Giving Up

San Fransicso FlowerI have a difficult time giving up on people. It’s a quality but also a bit of a curse. There are times when it’s just right to walk away. But for my students, my persistence may be just what they need.

I’ve had an assortment of challenging students over the years who’ve made giving up on themselves a regular habit. At some point in their past they bought into the notion that they weren’t good writers, or readers, or mathematicians or students –or people.

The advantage to getting to know these kiddos as fully formed adults is that they have no past with me. I get to draw my own conclusions as to their abilities, qualities and faults. It’s interesting that my assessment often doesn’t align with their own versions of themselves. Like the girl who told me she was an awesome writer –not so much. Or the boy who looked at me with astonishment when I told that him he was a good writer. No one’s ever told me that.

I had a student who had a particular talent for manipulation. I never called her out on it but when she’d again gotten away with something she shouldn’t have, I said that her intelligence wasn’t serving her well. She ignored the negative part of the message to say that she liked being called smart, that she wasn’t used to it, except for hearing it from you.

I was never a high school cheerleader and my long-time friends wouldn’t ever call me warm-and-fuzzy. On the other hand, I’ve always been a more-than-half-full kind of person. That means that in marketing I can spin a simple story of success into something bigger than it may appear at first glance. And it means that when my kids at the college do something wrong, I can also look at what they did right.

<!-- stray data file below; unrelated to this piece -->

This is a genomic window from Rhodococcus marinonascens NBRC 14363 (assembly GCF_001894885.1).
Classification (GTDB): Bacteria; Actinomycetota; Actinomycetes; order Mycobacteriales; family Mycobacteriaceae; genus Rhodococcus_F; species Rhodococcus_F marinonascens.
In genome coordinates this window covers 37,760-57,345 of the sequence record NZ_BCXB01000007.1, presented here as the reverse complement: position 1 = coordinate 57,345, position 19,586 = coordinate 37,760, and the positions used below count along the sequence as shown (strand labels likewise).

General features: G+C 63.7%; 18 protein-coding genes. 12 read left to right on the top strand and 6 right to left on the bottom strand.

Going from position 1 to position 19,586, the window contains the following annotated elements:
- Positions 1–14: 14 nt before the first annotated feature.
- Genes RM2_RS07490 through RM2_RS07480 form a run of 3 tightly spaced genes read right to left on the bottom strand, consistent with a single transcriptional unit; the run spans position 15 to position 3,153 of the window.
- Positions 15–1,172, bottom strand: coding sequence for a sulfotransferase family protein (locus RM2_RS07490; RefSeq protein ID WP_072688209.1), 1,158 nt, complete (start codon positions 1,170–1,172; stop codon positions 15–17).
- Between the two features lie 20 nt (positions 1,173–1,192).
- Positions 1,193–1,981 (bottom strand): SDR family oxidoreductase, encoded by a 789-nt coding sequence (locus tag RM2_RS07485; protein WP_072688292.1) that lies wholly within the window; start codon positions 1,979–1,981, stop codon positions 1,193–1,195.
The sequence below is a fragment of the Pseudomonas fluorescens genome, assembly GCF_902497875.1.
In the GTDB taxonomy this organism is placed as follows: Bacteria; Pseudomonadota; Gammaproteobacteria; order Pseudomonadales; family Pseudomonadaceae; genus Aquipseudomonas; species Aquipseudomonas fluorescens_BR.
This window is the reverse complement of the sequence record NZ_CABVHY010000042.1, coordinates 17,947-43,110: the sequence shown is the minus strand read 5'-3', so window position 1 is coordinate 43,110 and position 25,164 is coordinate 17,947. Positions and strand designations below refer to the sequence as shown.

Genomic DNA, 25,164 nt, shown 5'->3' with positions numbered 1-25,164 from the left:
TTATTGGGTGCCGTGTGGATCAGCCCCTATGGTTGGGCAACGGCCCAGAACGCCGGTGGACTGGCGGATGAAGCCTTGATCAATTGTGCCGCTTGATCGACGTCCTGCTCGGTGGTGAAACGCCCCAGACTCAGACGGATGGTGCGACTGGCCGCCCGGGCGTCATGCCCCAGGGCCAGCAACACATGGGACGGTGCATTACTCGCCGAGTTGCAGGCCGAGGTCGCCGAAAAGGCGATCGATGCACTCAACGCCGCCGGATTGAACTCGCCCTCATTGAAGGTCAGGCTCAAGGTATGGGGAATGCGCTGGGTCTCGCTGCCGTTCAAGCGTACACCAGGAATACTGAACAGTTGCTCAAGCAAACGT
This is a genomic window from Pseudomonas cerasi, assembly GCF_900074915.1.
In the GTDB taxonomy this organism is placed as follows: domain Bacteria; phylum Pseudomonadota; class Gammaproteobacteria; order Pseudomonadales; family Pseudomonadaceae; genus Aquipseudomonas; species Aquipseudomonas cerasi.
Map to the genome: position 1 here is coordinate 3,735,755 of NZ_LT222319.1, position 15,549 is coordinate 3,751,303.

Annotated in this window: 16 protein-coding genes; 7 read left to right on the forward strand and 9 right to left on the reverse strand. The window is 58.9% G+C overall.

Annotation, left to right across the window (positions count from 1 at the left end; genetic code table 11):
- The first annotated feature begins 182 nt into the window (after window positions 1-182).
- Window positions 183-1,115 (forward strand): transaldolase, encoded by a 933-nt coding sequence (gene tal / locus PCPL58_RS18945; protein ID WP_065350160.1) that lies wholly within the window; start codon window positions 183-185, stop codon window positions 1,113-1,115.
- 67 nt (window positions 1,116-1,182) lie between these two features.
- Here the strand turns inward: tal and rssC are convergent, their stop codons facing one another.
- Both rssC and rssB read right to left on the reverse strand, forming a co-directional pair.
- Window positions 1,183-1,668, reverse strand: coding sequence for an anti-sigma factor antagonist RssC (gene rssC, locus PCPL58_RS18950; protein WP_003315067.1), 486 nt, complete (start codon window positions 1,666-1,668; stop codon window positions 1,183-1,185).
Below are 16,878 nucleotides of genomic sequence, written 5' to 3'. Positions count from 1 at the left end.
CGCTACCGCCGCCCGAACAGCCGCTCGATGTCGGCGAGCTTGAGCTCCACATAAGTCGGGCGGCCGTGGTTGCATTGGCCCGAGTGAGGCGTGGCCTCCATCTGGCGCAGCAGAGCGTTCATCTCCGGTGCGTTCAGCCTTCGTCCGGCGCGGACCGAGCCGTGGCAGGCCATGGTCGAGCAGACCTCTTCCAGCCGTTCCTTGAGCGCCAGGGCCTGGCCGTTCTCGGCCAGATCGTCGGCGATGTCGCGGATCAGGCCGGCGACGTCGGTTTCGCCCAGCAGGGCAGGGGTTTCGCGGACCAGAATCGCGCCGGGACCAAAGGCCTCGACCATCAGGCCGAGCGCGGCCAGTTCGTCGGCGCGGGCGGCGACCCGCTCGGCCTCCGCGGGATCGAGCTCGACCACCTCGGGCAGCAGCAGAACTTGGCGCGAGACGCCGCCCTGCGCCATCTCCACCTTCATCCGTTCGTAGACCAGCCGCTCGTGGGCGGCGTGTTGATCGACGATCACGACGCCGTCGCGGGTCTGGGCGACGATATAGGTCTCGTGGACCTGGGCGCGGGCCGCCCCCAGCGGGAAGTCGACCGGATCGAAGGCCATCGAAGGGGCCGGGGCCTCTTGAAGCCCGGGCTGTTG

We start from here.

It’s my go-to bromide, but its triteness doesn’t diminish the genuineness with which I deliver it. Some students hear it way more frequently than others. Not a good thing. Still, it’s the only way I know how to approach the mess-ups that they sometimes consider catastrophic. I can’t magically fix their screw ups or take back the bad decisions they’ve made. What I can do is tell them to move forward.

I try to make that first step in the right direction start with an honest acknowledgement of what they did—or more likely, didn’t do—and look for a way to make bad things better, turn something wrong into something right. We work out a plan to accomplish whatever the tasks or goals they need to, and I nudge them forward with a pep talk.

While they steadfastly hold on to all they can’t do, I remind them of what they can do. And they buy in. Every time. Regardless of how many times we’ve been down this same road or how formidable the obstacles in their path.

We don’t always get the results they want. Sometime it doesn’t work. Some of their stuff really is too big for either of us to handle. Still, they seem to like the idea that someone believes in them –even if they don’t always believe in themselves.

No Plan B